Nature-based solutions dominate H1 carbon credits issuance

Despite the segment’s leading contribution, it experienced a near 10% decline on H1 2022 figures while NBS removals credits account for less than one third of its total.

Carbon credits issued through nature-based solutions accounted for 37 percent – or 53 million credits – of all issuances in H1 2023, according to data from Climate Focus. A total of 143 million credits were issued in the first half of the year across global voluntary carbon markets.

Renewable energy was the second highest source of credits, with 39 million credits (27 percent) issued through power generation projects.

The international advisory predicts 326 million credits will be issued by year-end, representing the second highest year for issuances on record, behind only 2021 when 354 million were issued.

Despite NBS issuances representing the biggest source of credits so far this year, the segment has experienced a near 10 percent decline in comparison to H1 2022 (58 million issuances).

Climate Focus also highlights the lack of NBS credits resulting from carbon removal, with less than a third of the segment’s total coming from removal activities such as afforestation, improved forest management, regenerative agriculture and wetland restoration.

The majority of NBS credits came from avoided deforestation, avoided conversion and reduced emissions in agriculture resulting from practice changes.

Top 10 countries for nature based solutions

The top 10 countries hosting NBS projects generated 89.77 percent of the total NBS supply recorded in H1 2023 (53 million).

“Peru and Cambodia dominated the supply side in H1 2023, issuing nearly half (45 percent) of all NBS credits so far this year. Since the inception of the voluntary carbon market [in 2002], the top three NBS credit supplier countries include Peru (85.34 million), Indonesia (75.44 million) and Brazil (71.17 million).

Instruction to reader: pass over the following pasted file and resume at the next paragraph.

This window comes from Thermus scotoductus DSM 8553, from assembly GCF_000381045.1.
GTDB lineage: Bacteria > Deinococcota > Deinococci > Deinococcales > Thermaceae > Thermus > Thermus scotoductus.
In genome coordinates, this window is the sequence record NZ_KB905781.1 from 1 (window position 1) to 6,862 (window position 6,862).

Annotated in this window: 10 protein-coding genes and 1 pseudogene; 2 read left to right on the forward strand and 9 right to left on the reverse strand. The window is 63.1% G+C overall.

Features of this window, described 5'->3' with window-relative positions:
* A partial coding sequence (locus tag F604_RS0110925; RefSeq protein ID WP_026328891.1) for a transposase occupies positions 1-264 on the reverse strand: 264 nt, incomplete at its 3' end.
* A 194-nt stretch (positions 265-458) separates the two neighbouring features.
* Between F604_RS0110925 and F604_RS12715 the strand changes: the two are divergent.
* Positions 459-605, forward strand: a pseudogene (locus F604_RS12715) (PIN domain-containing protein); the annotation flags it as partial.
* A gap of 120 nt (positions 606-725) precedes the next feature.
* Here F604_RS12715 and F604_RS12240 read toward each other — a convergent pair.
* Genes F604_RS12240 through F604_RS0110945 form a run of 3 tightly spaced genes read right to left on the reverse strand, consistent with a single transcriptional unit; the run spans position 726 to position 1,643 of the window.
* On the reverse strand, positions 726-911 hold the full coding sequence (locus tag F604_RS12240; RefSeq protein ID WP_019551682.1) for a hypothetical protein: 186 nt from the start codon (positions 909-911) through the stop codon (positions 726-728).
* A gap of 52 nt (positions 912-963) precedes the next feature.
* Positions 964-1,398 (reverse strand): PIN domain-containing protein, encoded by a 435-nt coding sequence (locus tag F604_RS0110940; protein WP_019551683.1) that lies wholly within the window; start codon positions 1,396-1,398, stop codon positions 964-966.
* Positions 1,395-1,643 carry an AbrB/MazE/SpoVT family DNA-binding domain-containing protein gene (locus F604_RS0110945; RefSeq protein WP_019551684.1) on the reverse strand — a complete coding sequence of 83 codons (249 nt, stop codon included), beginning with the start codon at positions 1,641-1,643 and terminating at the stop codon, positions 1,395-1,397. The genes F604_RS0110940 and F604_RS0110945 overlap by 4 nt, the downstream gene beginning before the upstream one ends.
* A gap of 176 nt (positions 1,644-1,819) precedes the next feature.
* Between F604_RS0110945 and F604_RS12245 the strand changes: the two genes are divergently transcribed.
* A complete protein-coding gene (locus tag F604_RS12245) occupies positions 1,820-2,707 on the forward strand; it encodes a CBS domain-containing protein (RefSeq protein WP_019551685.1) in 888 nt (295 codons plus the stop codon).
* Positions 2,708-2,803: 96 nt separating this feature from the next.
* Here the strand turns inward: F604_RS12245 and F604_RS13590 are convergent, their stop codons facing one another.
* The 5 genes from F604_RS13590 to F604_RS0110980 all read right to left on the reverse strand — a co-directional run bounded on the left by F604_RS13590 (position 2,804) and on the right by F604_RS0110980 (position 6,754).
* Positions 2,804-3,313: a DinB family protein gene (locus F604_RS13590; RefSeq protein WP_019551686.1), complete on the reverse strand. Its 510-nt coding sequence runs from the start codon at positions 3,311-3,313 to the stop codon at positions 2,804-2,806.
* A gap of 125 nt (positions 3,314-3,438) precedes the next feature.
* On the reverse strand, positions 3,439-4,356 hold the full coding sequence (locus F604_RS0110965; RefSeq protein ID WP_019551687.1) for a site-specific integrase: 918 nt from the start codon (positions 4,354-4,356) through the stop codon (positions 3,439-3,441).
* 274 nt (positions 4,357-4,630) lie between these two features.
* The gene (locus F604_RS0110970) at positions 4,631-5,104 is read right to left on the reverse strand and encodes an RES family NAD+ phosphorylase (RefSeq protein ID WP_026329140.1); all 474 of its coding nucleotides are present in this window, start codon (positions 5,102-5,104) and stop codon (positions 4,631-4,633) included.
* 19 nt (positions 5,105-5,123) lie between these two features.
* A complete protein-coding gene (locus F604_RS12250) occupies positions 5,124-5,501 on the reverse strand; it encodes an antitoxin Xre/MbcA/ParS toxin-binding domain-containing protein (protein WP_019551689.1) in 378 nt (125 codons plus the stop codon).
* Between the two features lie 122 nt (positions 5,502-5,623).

Retirements of credits plateau

Retirements of carbon credits in H1 2023 plateaued at similar levels as last year (79 million).

“If the past H2 retirement trend holds, we predict that in total 165 million credits will be retired by the end of 2023. This would set a new record. The H1 2023 retirements represent nearly 10 percent of all retirements since the market inception [in 2002],” said Climate Focus.

In 2021, 161 million credits were retired against 353 million issuances; in 2021 155 million credits were retired against 279 million issuances.

Climate Focus’s live online database shows there is a total of 756 million unretired credits in the market.

Report author Szymon Mikolajczyk told Bloomberg the discrepancy between carbon credit issuances and retirements could partly be due to buyers purchasing credits speculatively, or for future use.

“These all contribute to a growing volume of non-retired credits, but do not by themselves indicate dropping aggregate demand. The price is a better reflection of demand,” Mikolajczyk said.

Energy’s influence wanes

Issuance levels for renewable energy projects declined back to 2020 levels, with the drop to 39 million credits in H1 2023 representing a 25 percent fall compared to the same period last year.

“Leading project types include large-scale wind power activities (16 million), followed by largescale hydropower projects (13 million) and large-scale solar power projects (6 million),” said the report.

“Discounted pricing for large-scale renewable energy projects is one explanation behind this trend, which is compounded by supply restrictions caused by activities coming to the end of their fixed-term crediting periods.”